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SUMMARY: EMG electrodes: sizes, shapes and frequency responses

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  • SUMMARY: EMG electrodes: sizes, shapes and frequency responses

    Dear BIOMCH-L,

    2. April I posted a request for information on the relationships
    between surface EMG electrode geometry and resulting frequency

    Enclosed you will find my original request (rather long, unfortunately)
    and an edited summary of the resonses I received. Thanks to Dr. Dan
    Antonelli and Dr. Peter Kyberd who contributed!
    (Peter Kyberd's contribution was accidentally deleted, and is therefore
    absent in the summary below.)

    Oyvind Stavdahl

    ****** ORIGINAL REQUEST ******

    Hello, BIOMCH-L!

    I'd like to add the following information - and question - to the
    recent EMG electrode discussion/info. exchange:

    We just bought a couple of preamplifier EMG electrodes (MYO 115 - EMG
    Research Electrodes) from Liberty:

    Liberty Mutual Research Center
    Prosthetics Group
    71 Frankland Road
    Hopkinton, MA 01748
    Phone: (508) 435-9061
    Fax: (508) 435-8369
    Orders: (800) 437-0024

    and we're about to buy some more in near future if they turn out to be
    OK. One of the reasons for our choice was the following publication:

    Hogan, N. & Mann, R. W., Myoelectric Signal Processing: Optimal
    Estimation Applied to Electromyography - Part II: Experimental
    Demonstration of Optimal Myoprocessor Performance. IEEE Transactions on
    Biomedical Engineering, Vol. BME-27, No. 7, July 1980.

    Here, Hogan and Mann predict and demonstrate that the distance between
    the electrodes (that is, a differential electrode pair) influences the
    bandwidth of the differential signal, with reduced interelectrode
    spacing resulting in a higher signal bandwidth (this will for certain
    myoprocessor algorithms, such as root-mean-square, result in higher
    signal-to-noise ratio). They also consider the size and shape of each
    electrode, which is also shown to influence the spectrum of the
    differential EMG observed. It seems to me that Liberty's engineers have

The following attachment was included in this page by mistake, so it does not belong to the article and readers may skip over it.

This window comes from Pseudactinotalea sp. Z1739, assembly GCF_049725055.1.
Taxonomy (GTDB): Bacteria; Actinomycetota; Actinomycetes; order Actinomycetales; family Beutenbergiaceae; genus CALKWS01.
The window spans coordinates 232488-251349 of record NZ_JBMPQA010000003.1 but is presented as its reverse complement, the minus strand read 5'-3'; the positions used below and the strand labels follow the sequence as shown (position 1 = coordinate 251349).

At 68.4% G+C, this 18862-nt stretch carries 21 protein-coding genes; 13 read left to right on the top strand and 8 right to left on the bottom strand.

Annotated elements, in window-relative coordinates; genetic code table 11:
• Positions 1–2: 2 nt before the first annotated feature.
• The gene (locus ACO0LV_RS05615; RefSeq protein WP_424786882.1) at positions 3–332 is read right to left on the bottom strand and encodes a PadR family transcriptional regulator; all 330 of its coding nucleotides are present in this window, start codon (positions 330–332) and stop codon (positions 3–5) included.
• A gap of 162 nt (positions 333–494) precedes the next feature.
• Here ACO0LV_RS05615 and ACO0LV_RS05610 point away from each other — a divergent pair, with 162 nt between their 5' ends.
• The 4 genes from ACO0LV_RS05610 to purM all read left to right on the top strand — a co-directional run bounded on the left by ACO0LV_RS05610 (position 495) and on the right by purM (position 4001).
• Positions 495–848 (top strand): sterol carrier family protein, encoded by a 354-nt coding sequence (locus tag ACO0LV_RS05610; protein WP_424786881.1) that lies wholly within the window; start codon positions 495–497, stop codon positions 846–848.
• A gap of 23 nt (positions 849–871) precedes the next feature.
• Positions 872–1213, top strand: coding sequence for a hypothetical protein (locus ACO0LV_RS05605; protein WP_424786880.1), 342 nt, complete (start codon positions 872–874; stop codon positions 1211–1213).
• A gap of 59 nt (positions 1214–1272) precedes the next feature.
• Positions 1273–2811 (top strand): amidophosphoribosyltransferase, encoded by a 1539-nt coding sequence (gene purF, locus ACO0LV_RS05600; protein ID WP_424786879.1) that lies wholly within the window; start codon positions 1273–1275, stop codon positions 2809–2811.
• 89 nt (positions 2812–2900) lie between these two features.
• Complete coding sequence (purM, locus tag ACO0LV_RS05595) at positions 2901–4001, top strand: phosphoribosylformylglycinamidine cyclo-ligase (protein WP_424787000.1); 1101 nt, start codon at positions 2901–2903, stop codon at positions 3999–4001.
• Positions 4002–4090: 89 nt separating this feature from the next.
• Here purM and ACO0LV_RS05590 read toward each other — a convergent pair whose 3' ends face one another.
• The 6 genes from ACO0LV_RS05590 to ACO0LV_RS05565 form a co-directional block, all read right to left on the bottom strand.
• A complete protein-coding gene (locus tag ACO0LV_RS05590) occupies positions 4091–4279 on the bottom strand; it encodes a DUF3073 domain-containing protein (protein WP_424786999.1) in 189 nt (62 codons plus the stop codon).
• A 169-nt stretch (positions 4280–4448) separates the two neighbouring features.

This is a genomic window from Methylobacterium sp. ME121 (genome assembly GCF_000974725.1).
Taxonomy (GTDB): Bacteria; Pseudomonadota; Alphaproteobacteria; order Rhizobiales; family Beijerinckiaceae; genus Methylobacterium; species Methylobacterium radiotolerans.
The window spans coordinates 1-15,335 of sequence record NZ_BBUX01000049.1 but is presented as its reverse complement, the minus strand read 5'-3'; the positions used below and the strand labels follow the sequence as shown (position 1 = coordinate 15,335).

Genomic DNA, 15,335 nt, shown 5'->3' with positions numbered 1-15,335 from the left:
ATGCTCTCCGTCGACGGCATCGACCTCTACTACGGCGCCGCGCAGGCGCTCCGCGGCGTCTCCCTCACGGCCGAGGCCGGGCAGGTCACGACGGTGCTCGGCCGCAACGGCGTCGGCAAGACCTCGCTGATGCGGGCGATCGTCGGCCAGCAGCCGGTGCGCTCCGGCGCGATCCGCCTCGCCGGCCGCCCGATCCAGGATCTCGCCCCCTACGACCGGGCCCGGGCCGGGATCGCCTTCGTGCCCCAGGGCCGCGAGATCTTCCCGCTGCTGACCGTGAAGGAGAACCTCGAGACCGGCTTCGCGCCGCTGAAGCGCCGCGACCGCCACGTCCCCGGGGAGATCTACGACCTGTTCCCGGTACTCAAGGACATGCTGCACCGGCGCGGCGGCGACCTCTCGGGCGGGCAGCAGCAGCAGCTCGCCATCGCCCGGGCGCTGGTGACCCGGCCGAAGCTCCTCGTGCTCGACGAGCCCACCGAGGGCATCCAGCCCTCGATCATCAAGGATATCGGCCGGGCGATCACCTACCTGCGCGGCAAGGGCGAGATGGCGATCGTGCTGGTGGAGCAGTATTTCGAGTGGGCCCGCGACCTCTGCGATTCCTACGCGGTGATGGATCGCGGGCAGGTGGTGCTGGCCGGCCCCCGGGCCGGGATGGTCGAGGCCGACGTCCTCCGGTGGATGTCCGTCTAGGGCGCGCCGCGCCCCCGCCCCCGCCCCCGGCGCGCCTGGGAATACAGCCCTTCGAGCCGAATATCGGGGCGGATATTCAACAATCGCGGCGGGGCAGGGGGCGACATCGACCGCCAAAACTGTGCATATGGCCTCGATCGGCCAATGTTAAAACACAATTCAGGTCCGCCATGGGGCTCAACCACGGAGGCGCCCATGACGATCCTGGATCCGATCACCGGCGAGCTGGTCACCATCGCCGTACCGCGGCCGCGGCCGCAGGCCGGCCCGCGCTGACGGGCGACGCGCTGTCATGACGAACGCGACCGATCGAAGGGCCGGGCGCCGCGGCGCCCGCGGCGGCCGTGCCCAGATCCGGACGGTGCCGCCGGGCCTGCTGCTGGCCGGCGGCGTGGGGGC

been reading Hogans article....

    (A second reason for our choice was the small size of the
    electrode/preamp. unit: 26.5x17.2x4.8 mm., similar to those used for
    controlling the Boston elbow prosthesis.)

    >From the recent discussion I learn that Andrew W. (Drew) Smith at U. of
    Toronto uses Motion Control's electrodes, which I know have a
    relatively large distance between it's electrodes, and the electrodes
    themselves are also quite large. Furtermore, their ground electrode is
    placed right between the differetial pair, as opposed to Liberty's (and
    several other suppliers') which require an "extra" ground electrode
    with arbitrary placement.

    Can anyone provide expert opinions or personal experience on the

    1. The importance and implications of placing the ground electrode
    BETWEEN the differential pair. Does this influence the observed
    differential EMG signal in any significant (positive and/or negative)
    way? (The only positive result I can think of is a possibly improved
    Common Mode Rejection.)

    2. Larger electrodes cover a larger area and thus measure the EMG of a
    larger number of motor units, while they also apparently low-pass
    filter the signals (according to Hogan&Mann). Does anyone have opinions
    or experience regarding the tradeoffs that have to be made with respect
    to this? Does any formal or informal standard exist with respect to
    electrode geometry? (What were your specific reasons for choosing the
    Motion Control electrodes, Andrew?)

    As usual, I will post a summary (edited) of the responces.

    By the way, I have no commercial interests in either of the products
    mentioned above.

    Best regards,
    Oyvind Stavdahl


    From: Dr. Dan Antonelli, Research Director
    Motion Laboratory, Childrens Hospital Los Angeles.

    Placement of the reference electrode between the two active electrodes
    results in such a small impedance between each active electrode and the
    reference electrode that small differences become a larger percentage
    of the impedance, resulting in a larger imbalance and degrading the
    common mode rejection of the amplifier. Thus, placing the reference
    electrode far away from the active electrodes Ref. Hillbiber circa

    Wider spacing results in a longer time for the
    depolarization/repolarization wave to pass between the two active
    electrodes and, thus, you have a smaller bandwith with lower frequency
    signals. Coversely, closer spacing will result in higher frequencies
    because of the shorter wave transition time between electrodes.

    Electrode size affects the signal by dictating the volume from
    which the signal is obtained. The practical size is dictated by things
    like the availability of double sided tape attachment collars to
    practical considerations like the size of the muscles onto which the
    electrodes are to be attached without encountering crosstalk from other

    Childrens Hospital, Los Angeles uses surface electrodes from Motion
    Control and B & L Engineering. When the units are used with the Motion
    Control electrodes, the addition of the reference electrode required
    for the B & L Electrode improves the CMRR of the Motion Control
    electrode. Refer to the BIOMCH-L Yellow Pages for the address of B & L

    The last factor that should be mentioned is the method by which the
    signal is processed. Raw EMG signals should be normalized by some
    basis such as maximal volutional effort. This will make the
    utilization of EMG insensitive to day to day variations in placement
    and/or electrode size and spacing.